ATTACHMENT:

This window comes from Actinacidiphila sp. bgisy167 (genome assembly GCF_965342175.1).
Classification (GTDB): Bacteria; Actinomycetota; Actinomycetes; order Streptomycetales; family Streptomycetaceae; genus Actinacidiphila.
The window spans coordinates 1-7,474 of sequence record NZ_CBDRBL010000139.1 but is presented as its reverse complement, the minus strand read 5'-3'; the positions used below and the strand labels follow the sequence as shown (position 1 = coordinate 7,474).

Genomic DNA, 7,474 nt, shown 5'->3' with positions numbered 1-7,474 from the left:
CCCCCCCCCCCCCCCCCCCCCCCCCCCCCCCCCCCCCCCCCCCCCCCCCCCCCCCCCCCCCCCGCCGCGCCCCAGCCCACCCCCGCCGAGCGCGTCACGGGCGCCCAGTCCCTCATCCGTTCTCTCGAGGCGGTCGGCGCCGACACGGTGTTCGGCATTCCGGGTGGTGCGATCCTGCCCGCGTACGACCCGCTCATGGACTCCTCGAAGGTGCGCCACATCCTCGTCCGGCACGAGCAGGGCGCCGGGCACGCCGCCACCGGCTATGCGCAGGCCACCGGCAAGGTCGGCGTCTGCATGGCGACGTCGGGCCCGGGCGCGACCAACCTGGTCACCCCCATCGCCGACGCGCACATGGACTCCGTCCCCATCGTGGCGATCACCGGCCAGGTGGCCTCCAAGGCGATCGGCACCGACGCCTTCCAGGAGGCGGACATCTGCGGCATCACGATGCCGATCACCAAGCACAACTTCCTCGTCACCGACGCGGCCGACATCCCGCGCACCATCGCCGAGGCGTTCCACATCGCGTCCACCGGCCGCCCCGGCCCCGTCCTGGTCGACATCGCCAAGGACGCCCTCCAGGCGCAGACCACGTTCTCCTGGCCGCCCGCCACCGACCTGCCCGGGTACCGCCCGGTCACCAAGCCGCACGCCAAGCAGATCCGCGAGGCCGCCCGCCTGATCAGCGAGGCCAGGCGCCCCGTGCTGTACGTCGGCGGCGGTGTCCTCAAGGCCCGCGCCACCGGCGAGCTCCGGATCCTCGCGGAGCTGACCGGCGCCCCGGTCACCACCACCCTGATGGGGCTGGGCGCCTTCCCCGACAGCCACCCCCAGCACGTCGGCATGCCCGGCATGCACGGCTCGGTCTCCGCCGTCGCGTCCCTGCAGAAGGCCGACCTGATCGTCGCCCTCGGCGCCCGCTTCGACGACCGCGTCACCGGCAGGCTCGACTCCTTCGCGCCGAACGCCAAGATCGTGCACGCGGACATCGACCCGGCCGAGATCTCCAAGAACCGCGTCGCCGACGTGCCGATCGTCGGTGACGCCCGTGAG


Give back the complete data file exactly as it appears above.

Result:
This window comes from Actinacidiphila sp. bgisy167 (genome assembly GCF_965342175.1).
Classification (GTDB): Bacteria; Actinomycetota; Actinomycetes; order Streptomycetales; family Streptomycetaceae; genus Actinacidiphila.
The window spans coordinates 1-7,474 of sequence record NZ_CBDRBL010000139.1 but is presented as its reverse complement, the minus strand read 5'-3'; the positions used below and the strand labels follow the sequence as shown (position 1 = coordinate 7,474).

Genomic DNA, 7,474 nt, shown 5'->3' with positions numbered 1-7,474 from the left:
CCCCCCCCCCCCCCCCCCCCCCCCCCCCCCCCCCCCCCCCCCCCCCCCCCCCCCCCCCCCCCCGCCGCGCCCCAGCCCACCCCCGCCGAGCGCGTCACGGGCGCCCAGTCCCTCATCCGTTCTCTCGAGGCGGTCGGCGCCGACACGGTGTTCGGCATTCCGGGTGGTGCGATCCTGCCCGCGTACGACCCGCTCATGGACTCCTCGAAGGTGCGCCACATCCTCGTCCGGCACGAGCAGGGCGCCGGGCACGCCGCCACCGGCTATGCGCAGGCCACCGGCAAGGTCGGCGTCTGCATGGCGACGTCGGGCCCGGGCGCGACCAACCTGGTCACCCCCATCGCCGACGCGCACATGGACTCCGTCCCCATCGTGGCGATCACCGGCCAGGTGGCCTCCAAGGCGATCGGCACCGACGCCTTCCAGGAGGCGGACATCTGCGGCATCACGATGCCGATCACCAAGCACAACTTCCTCGTCACCGACGCGGCCGACATCCCGCGCACCATCGCCGAGGCGTTCCACATCGCGTCCACCGGCCGCCCCGGCCCCGTCCTGGTCGACATCGCCAAGGACGCCCTCCAGGCGCAGACCACGTTCTCCTGGCCGCCCGCCACCGACCTGCCCGGGTACCGCCCGGTCACCAAGCCGCACGCCAAGCAGATCCGCGAGGCCGCCCGCCTGATCAGCGAGGCCAGGCGCCCCGTGCTGTACGTCGGCGGCGGTGTCCTCAAGGCCCGCGCCACCGGCGAGCTCCGGATCCTCGCGGAGCTGACCGGCGCCCCGGTCACCACCACCCTGATGGGGCTGGGCGCCTTCCCCGACAGCCACCCCCAGCACGTCGGCATGCCCGGCATGCACGGCTCGGTCTCCGCCGTCGCGTCCCTGCAGAAGGCCGACCTGATCGTCGCCCTCGGCGCCCGCTTCGACGACCGCGTCACCGGCAGGCTCGACTCCTTCGCGCCGAACGCCAAGATCGTGCACGCGGACATCGACCCGGCCGAGATCTCCAAGAACCGCGTCGCCGACGTGCCGATCGTCGGTGACGCCCGTGAG